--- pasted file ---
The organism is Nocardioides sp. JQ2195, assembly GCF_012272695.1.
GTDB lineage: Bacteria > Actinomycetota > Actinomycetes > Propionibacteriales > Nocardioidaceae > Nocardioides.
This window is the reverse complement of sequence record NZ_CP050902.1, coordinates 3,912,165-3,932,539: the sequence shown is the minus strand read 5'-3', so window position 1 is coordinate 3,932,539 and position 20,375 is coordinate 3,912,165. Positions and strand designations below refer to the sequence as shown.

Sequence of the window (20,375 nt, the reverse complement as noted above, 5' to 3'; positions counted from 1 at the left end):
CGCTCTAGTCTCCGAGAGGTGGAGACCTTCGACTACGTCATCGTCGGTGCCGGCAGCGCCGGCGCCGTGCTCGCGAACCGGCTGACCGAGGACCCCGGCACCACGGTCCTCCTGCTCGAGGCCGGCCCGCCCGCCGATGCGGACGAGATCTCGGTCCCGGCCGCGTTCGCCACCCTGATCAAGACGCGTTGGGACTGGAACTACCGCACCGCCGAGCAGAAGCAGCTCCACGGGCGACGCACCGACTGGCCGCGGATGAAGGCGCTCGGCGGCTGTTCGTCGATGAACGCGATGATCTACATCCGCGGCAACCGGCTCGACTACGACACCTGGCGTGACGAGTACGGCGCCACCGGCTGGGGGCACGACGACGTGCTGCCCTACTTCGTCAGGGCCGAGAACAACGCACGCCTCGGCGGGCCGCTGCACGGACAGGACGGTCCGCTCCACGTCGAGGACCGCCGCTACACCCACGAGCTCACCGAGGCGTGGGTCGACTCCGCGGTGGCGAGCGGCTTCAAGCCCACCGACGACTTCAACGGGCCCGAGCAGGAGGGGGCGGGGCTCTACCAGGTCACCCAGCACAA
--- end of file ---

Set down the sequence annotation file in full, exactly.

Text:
The organism is Nocardioides sp. JQ2195, assembly GCF_012272695.1.
GTDB lineage: Bacteria > Actinomycetota > Actinomycetes > Propionibacteriales > Nocardioidaceae > Nocardioides.
This window is the reverse complement of sequence record NZ_CP050902.1, coordinates 3,912,165-3,932,539: the sequence shown is the minus strand read 5'-3', so window position 1 is coordinate 3,932,539 and position 20,375 is coordinate 3,912,165. Positions and strand designations below refer to the sequence as shown.

Sequence of the window (20,375 nt, the reverse complement as noted above, 5' to 3'; positions counted from 1 at the left end):
CGCTCTAGTCTCCGAGAGGTGGAGACCTTCGACTACGTCATCGTCGGTGCCGGCAGCGCCGGCGCCGTGCTCGCGAACCGGCTGACCGAGGACCCCGGCACCACGGTCCTCCTGCTCGAGGCCGGCCCGCCCGCCGATGCGGACGAGATCTCGGTCCCGGCCGCGTTCGCCACCCTGATCAAGACGCGTTGGGACTGGAACTACCGCACCGCCGAGCAGAAGCAGCTCCACGGGCGACGCACCGACTGGCCGCGGATGAAGGCGCTCGGCGGCTGTTCGTCGATGAACGCGATGATCTACATCCGCGGCAACCGGCTCGACTACGACACCTGGCGTGACGAGTACGGCGCCACCGGCTGGGGGCACGACGACGTGCTGCCCTACTTCGTCAGGGCCGAGAACAACGCACGCCTCGGCGGGCCGCTGCACGGACAGGACGGTCCGCTCCACGTCGAGGACCGCCGCTACACCCACGAGCTCACCGAGGCGTGGGTCGACTCCGCGGTGGCGAGCGGCTTCAAGCCCACCGACGACTTCAACGGGCCCGAGCAGGAGGGGGCGGGGCTCTACCAGGTCACCCAGCACAA